Hein Kiessling has the kind of access in Pakistan that journalists (and spies) would die for, says Kanika Datta.
Illustration: Dominic Xavier/Rediff.com
If you didn't know Hein Kiessling had written a book about Pakistan's Inter-Services Intelligence agency, you would have mistaken him for a benevolent university professor of, perhaps, classical languages.
He says, however, that he has no head for foreign languages.
He learnt a little Bahasa, he offers, having done his PhD thesis on the Indonesian freedom fighters after World War II, but was not really au fait with Urdu, even though he has spent 13 years in Pakistan and clearly has deep contacts within that country's powerful military-intelligence complex.
Our mid-morning tea meeting at a sunny table at the Hyatt Regency's Sidewalk cafe has been preceded by some mild excitement. For me, that is.
A scheduled meal had to be cancelled because Kiessling, in India for his book launch, had been invited by the Pakistan high commissioner for lunch and 'some other meetings.'
A solid diet of spy novels convinced me that this retiring, mild-mannered author of a fascinating history of the shadowy and sinister institution that underpins the jihadi enterprise in Asia is some sort of George Smiley clone in German counter-intelligence.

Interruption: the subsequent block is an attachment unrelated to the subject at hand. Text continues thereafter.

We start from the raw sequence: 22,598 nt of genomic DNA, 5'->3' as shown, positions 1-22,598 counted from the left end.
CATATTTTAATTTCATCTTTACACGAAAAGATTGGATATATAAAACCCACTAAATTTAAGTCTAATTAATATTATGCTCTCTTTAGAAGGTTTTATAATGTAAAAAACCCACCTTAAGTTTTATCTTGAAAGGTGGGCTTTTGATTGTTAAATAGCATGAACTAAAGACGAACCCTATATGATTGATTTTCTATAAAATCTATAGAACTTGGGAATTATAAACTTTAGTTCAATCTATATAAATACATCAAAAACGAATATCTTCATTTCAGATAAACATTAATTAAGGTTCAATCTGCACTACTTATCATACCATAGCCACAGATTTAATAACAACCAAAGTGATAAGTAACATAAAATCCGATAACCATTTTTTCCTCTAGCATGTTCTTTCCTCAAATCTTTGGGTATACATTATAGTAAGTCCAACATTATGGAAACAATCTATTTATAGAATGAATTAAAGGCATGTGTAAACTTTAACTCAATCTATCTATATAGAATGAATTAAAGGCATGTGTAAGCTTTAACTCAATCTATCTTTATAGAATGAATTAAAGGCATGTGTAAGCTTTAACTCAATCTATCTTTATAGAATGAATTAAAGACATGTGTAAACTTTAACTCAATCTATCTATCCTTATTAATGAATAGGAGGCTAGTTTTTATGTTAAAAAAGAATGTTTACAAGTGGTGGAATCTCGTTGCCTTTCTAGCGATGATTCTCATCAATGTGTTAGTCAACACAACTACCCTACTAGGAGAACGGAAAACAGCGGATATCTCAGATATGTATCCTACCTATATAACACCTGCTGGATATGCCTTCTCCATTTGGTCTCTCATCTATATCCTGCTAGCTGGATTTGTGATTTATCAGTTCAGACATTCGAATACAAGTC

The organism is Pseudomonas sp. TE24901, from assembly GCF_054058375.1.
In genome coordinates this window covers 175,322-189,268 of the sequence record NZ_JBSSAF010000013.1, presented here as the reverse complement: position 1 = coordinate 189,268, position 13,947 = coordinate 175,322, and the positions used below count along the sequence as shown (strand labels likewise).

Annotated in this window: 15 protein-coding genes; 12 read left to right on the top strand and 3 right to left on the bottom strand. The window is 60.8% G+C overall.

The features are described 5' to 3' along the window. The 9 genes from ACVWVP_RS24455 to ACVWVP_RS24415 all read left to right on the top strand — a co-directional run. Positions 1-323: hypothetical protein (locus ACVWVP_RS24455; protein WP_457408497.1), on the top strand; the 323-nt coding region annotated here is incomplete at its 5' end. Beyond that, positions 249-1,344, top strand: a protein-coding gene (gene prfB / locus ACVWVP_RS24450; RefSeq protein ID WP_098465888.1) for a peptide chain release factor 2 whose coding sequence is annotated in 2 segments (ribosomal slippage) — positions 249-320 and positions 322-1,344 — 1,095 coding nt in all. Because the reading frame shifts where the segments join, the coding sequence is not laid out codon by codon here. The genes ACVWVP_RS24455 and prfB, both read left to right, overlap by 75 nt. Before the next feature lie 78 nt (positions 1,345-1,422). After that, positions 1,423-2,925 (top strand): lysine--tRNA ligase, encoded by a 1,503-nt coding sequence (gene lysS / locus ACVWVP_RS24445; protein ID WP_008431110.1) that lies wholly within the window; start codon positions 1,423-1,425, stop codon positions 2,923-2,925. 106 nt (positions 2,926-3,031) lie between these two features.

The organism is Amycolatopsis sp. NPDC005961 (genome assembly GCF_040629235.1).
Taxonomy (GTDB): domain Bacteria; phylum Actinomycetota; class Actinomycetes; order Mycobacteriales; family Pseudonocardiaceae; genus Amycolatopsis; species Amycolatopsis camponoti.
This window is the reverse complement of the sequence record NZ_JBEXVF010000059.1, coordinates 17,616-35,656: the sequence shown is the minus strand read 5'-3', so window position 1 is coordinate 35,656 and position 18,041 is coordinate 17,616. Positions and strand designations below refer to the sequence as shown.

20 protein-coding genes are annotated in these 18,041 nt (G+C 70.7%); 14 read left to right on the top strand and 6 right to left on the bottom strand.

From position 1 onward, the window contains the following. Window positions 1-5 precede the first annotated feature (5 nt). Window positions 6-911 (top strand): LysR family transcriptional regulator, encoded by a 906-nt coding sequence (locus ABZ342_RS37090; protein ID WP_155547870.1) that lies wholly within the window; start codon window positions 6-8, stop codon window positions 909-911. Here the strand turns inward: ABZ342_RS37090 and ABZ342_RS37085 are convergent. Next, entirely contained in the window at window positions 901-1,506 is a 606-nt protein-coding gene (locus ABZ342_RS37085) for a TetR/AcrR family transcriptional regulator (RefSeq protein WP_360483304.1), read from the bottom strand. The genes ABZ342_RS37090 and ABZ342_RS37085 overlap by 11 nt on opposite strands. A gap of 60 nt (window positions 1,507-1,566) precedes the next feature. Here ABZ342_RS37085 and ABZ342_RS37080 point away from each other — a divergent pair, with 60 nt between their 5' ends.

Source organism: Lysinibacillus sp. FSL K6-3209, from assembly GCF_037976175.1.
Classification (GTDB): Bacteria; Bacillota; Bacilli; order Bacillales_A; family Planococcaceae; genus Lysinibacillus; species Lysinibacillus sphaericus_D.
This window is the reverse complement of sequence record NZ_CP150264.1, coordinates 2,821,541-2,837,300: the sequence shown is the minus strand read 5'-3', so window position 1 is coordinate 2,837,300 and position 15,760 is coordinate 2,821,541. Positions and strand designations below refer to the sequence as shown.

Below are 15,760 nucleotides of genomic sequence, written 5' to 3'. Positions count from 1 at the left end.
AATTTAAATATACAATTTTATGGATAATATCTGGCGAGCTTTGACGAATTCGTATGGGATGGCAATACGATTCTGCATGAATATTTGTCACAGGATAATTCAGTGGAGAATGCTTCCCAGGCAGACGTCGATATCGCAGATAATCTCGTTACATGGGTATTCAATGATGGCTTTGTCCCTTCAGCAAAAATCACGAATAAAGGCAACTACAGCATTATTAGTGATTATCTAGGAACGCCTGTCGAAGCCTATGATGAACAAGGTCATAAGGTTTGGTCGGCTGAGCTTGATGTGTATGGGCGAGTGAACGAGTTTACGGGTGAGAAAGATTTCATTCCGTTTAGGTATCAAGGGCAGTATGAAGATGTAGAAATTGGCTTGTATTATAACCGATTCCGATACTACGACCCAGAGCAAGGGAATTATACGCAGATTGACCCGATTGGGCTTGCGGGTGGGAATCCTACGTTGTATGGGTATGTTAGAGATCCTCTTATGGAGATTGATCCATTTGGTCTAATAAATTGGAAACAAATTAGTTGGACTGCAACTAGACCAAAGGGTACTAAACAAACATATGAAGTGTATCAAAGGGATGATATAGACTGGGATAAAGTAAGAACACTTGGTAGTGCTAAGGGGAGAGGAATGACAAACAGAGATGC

After we order a pot of breakfast tea and a croissant, he laughs at my half-excited query. "I often get asked that question but, in fact, it is no mystery."
All the same, Kiessling, 80, has the kind of access journalists (and spies) would die for.
Had he included the confidential list of people he had met to write Faith, Unity, Discipline, the appendix would have expanded by 20 pages, he tells me.
He worked for a German government-funded development agency, the Hanns Seidel Foundation, starting in Balochistan, where he set up a technology training centre, and later in Islamabad and Karachi.
The foundation's work overlapped with Pakistan's political institutions -- the national assembly, senate and such think-tanks as the Institute of Strategic Studies, set up by his "good friend" Mirza Aslam Beg, former chief of army staff.
The photographs in the book are testimony to what we hacks call 'high-level contacts' -- the bulk of them feature snapshots of him with various ISI directors-general and defence chiefs.
Photos like these, and those with other senior military and politicians, certainly afforded him unprecedented mobility.
"You have to know the rules," he says.
Such insider knowledge made it possible, for instance, to cross the border at Wagah to visit the Golden Temple and stay overnight without a problem.